Basic tips on writing and self-publishing a thriller book.

Posted: October 16, 2012 in #ebooks, #self publishing, Creating A Buzz, formatting for kindle, formatting for POD

Now Released and available through Amazon (Full length thriller 350 pages 9×6) Print and  eBook

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Mystery Crime Thriller

Paranormal – Romance – Thriller

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Basic tips on writing and self-publishing a thriller book.

I’m not exactly a novice at writing and self-publishing, but I still have a lot to learn. The task can be quite daunting at first and for someone writing their first book, the entire process can be quite frustrating. The same is true if you intend to go the submissions route to agents, in seeking a traditional publishing contract. I will start by saying, there are no rules in crafting thrillers, only conventions. The aim is to write in your own style and voice that will define you as an author.

Much of the frustration can be eliminated beforehand by a little research on your genre/sub genre. Here are some of the things that you need to know before you even put pen to paper. The last thing you want is to write 100,000 words by the seat of your pants, only to discover that you have alienated agents and readers alike and whom expect certain conventions in your chosen genre. I can say this with some certainty, having a similar book consigned to my hard drive for eternity. Once completed, you need to be able to say with some certainty for example….This is a crime thriller, or, This is a disaster thriller. Yes, it may have elements of romance, or a family saga, but the genre must be clearly defined. Just remember, if you don’t know in which slot on the bookstore shelf your book belongs, then neither will a publisher, or a reader.

***

1st person, or third person?

For the thriller genre, third person past tense is the norm. Some stories will lend themselves to 1st person. In fact I am working on one now in 1st person, (The Journey) uploaded in draft at Authonomy for chapter critique, but then I have no intention of submitting to an agent, preferring readers to be the gatekeepers. Having said that, if a publisher or an agent were to come knocking on my door, I wouldn’t turn them away. The odds of being picked up by an agent are bad enough, so I would recommend third person for thrillers.

Chapter/Book length.

For the thriller genre, you are seeking to drive the read forward. If you sample books written by mega selling authors, such as James Patterson, you will find that many books are around 3 pages per chapter. In my latest work, I usually work to a loose template of between 1,200 & 1,800 words per chapter and a book length of between 80,000 and 110,000 words. My latest work has come in at the top end of the scale and 80 chapters. It is not uncommon to find thrillers with 100 chapters.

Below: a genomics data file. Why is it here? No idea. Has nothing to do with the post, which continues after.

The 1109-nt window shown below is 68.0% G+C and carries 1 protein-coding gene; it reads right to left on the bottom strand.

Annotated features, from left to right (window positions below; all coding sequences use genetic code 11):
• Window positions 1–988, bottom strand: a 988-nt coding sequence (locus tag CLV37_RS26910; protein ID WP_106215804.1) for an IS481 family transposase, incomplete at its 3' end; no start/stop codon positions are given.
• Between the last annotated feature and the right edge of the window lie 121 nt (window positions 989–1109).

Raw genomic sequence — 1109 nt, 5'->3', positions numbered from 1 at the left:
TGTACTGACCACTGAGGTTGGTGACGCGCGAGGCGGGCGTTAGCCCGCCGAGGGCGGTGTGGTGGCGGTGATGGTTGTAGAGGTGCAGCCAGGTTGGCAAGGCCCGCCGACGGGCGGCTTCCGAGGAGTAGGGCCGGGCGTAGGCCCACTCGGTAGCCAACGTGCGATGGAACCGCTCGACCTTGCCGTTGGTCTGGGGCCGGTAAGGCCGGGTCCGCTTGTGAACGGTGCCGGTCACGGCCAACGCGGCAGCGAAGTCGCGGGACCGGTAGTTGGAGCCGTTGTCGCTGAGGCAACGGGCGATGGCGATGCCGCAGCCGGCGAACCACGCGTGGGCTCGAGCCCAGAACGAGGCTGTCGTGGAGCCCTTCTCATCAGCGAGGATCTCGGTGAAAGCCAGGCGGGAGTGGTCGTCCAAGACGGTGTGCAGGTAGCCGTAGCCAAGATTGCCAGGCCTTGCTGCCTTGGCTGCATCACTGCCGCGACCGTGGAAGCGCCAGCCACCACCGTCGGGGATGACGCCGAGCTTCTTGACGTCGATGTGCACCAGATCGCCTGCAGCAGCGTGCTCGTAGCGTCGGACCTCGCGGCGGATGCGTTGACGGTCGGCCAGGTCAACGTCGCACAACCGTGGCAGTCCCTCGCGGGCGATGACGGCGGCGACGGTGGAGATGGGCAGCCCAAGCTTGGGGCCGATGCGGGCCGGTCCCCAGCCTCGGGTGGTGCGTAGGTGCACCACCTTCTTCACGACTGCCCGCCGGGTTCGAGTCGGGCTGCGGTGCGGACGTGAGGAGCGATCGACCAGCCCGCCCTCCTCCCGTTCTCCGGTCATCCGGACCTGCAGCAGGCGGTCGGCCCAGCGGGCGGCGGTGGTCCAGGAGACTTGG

Pace.

The pace of stories for me, are determined by how you craft each individual chapter. With the thriller genre, you are looking to start with an opening in the first paragraph or opening section that will hook the reader. That first chapter needs to create the unresolved conflict/mystery that will drive the read forward, ending with a cliffhanger at the end of the chapter.

In new chapters, if you are to continue with the scene from the previous chapter, then try not to resolve the cliffhanger immediately, but create more suspense/tension, leading to a further cliffhanger ending. As James Patterson says, or words to that effect, if a thriller doesn’t thrill, then you have missed the mark.

If you do fly off into a romantic scene for a chapter, then don’t lose sight of the plot within that chapter, work your way back to a cliffhanger by the end of the chapter, or the pace will slow at best and at worst the reader will lose interest.

There are a number of devices that can be used to increase pace and suspense. One such device used to good effect is the ticking clock. Dan Brown used this in The Da Vinci Code.

You will have a good idea of the pace as you write. If you are not excited as to what comes next at the end of chapter, then you need to step away, think about it, and re-write the section. If you are not excited as to what comes next, then the reader will likely have the same feeling.

One thing that can slow down pace is backstory. Large chunks of backstory will kill a story stone dead if not done right. The way to approach this subject is to add snippets throughout the story. Another way to overcome this is by using dialogue/character thoughts.

A trait that will slow down pace is head hopping. It is common for new writers to change narrative Point of View (POV) within chapters. I am not saying don’t do this, because done right, it can be effective. If you are to do this, then at least leave a space between POV sections, or use *** to denote a POV change. It is far easier to keep the reader’s attention if you can stay in one POV throughout the chapter.

For me, when writing, I think it is important to remember that we are not writing a film script, where the camera can pan from scene to scene and person to person in rapid succession. In films, rapidly changing POV is held together by the audio/visual art of the film, leaving little to the imagination. With books, I tend to believe that what sets the medium apart, is that the narrative creates a flowing picture in the reader’s mind, and in which, the changing POV can have the effect to unsettle the imaginative process for the reader and cause them to switch off.

Overuse of dialogue tags can slow down pace. Give each speaker their own worldview and quirks in the way they speak, but don’t overdo dialect or accents. Add movement, or facial expressions between individual speakers. Make sure the dialogue is realistic and you will find you can cut speech tags to a minimum.

Characters.